If you got an Amazon Echo Dot or Echo Spot this holiday season, you weren’t alone. According to Amazon, “tens of millions” of Alexa-enabled devices were sold this holiday season. If you’re the new owner of an Echo smart speaker from Amazon, or other speakers with Alexa inside like the Sonos One, congrats. Here’s 10 essential tasks to learn to do with Alexa, the most popular AI assistant for smart speakers on the market.

1. Learn the basics

You can start by saying “Alexa, what can you do?” to learn about your AI assistant’s capabilities, but some of the simplest and most commonly used features for Alexa include:

  • Create reminders
  • Create alarms
  • Add events to your calendar
  • Add items to your to-do list or shopping list
  • Get traffic info for your commute to work
  • Weather update

To configure settings for all this and more, you have to download the Alexa app and visit the Settings section. This won’t be the last time the Alexa app is mentioned in this article. It’s an integral part of interacting with a device with Alexa inside, which is probably why Alexa and Google Home app downloads are at the top of Android and iOS app marketplaces today.

In addition to sharing your location for traffic and weather info, in the Settings section you can connect streaming services like Spotify and Pandora, link your calendar, and teach Alexa things like your favorite sports teams and the sound of your voice.

Alexa began to allow synchronization between Alexa to-do lists and productivity apps like Picniic this fall, but when it comes to your to-do lists, chances are you already have a favorite app to keep track of what you need to get done. If you don’t want to use Alexa for this purpose in the future, you can connect your favorite productivity app such as Wunderlist or Todo with your Alexa to-do or shopping lists by using IFTTT applets.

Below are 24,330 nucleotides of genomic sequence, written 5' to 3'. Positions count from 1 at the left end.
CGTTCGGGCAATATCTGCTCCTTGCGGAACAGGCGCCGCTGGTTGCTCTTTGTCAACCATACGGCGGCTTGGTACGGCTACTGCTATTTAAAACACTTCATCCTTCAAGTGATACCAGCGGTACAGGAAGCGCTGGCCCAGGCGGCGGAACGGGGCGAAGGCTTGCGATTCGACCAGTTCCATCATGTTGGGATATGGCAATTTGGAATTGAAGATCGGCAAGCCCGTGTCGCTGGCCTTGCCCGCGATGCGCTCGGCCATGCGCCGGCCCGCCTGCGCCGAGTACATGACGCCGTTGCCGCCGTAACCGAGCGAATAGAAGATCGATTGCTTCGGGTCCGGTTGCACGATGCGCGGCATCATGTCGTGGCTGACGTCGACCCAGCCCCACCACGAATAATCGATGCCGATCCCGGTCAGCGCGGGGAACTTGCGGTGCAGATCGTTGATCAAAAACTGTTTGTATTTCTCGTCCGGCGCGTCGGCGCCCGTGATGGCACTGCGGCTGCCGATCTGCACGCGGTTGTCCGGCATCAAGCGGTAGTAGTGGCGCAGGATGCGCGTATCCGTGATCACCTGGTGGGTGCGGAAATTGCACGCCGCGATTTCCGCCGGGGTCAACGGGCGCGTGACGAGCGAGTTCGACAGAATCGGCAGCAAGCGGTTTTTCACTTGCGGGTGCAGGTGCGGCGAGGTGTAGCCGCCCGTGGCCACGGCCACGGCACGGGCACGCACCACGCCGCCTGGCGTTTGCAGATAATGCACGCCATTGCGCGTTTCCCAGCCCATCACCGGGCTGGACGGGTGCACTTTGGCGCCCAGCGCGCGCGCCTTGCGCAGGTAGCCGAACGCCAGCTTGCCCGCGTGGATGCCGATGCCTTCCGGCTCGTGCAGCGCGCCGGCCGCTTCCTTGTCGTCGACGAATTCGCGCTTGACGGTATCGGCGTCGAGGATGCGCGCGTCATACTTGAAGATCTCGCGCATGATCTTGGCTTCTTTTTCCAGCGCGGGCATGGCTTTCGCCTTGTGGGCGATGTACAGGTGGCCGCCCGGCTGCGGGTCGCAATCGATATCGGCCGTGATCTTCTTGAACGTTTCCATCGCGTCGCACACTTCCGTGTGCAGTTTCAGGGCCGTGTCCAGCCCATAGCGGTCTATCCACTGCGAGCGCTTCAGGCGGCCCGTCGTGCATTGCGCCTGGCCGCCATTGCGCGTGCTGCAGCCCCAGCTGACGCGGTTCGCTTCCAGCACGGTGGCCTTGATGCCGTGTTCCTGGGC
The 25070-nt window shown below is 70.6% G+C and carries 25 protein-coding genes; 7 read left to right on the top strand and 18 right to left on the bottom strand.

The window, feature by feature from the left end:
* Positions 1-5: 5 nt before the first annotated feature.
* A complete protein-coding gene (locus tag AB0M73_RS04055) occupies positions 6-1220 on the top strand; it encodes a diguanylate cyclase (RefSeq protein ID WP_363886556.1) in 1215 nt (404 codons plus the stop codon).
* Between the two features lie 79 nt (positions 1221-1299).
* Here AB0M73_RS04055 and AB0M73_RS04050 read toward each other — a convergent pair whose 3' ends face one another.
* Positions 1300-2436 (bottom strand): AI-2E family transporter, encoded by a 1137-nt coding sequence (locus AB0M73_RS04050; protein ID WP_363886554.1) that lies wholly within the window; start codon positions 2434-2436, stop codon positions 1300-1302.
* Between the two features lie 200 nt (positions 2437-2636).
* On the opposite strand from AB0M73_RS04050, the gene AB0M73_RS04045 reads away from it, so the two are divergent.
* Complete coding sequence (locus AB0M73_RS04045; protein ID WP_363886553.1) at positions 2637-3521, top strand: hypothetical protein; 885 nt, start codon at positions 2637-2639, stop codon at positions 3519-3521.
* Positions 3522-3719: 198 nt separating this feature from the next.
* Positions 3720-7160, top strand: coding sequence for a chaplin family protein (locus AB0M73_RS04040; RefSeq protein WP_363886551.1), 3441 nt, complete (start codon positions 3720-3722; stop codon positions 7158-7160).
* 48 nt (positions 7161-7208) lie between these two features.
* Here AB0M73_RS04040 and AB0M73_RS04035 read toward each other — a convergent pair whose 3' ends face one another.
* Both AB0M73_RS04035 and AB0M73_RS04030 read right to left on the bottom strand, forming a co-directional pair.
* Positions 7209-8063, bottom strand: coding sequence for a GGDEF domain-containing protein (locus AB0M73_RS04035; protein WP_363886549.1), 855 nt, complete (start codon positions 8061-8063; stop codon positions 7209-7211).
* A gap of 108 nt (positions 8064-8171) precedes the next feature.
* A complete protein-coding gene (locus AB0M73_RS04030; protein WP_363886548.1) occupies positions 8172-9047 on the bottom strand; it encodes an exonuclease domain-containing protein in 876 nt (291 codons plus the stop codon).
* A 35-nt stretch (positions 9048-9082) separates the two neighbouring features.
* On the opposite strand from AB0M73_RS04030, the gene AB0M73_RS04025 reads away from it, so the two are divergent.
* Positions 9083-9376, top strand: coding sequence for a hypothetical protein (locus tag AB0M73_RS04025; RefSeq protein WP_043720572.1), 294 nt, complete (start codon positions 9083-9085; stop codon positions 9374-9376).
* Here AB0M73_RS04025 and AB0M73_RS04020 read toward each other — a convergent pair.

Applets can also be used to, for example, have Alexa call your lost phone, or send a tweet every time you play a song (a personal favorite of mine).

One fun recently added feature is Alexa can now make music alarms, so you can wake up to “Get On Up” by James Brown every morning at 7 or randomized music by artist or genre. If you forget the song name, you can just tell Alexa the lyrics you remember to create an alarm.

You’ll notice that none of the features listed with bullets above mention instructions. That’s because you can just talk to Alexa in a natural, conversational way and she (Amazon says Alexa is a she) should be able to understand what you want her to do, because Alexa uses a form of AI known as natural language understanding to recognize your intent.

2. Play with skills

This is where Alexa really shines in comparison to its competitors. Roughly a year ago, there were about 5,000 skills available. Today there’s more than 25,000 voice apps in the Alexa Skills Store.

Skills really do run the gamut of experiences and services. Some draw on a broad corpus of knowledge, while others are literally fart apps. There are skills to hear people sing with turkeys, to play Jeopardy!, to make a payment with American Express, or to tip your Lyft driver (or hail a ride).

Some skills are even made especially for interacting with gaming hardware or smart home devices.

After you enable a skill in the Skills section of the Alexa app or with a web browser, just say “Alexa, play [name of skill].”

If you aren’t interested in going through the Alexa Skills Store, you can just say “Alexa, help me get started with skills” and Alexa will hit you with a few skills to try out, like Daily Quotes to hear natterings from people like Taylor Swift or Albert Einstein, or The Tonight Show to hear Jimmy Fallon’s latest monologue.

Virtually every Alexa skill is free to use, but Amazon began to introduce paid subscriptions for Alexa skills in late October for game skills like Ultimate History Quiz, Teen Jeopardy!, and Sports Jeopardy! Amazon Prime members can play Double Jeopardy! for free, while other Alexa device owners can pay $2 a month for an extra round of Jeopardy! on weekdays.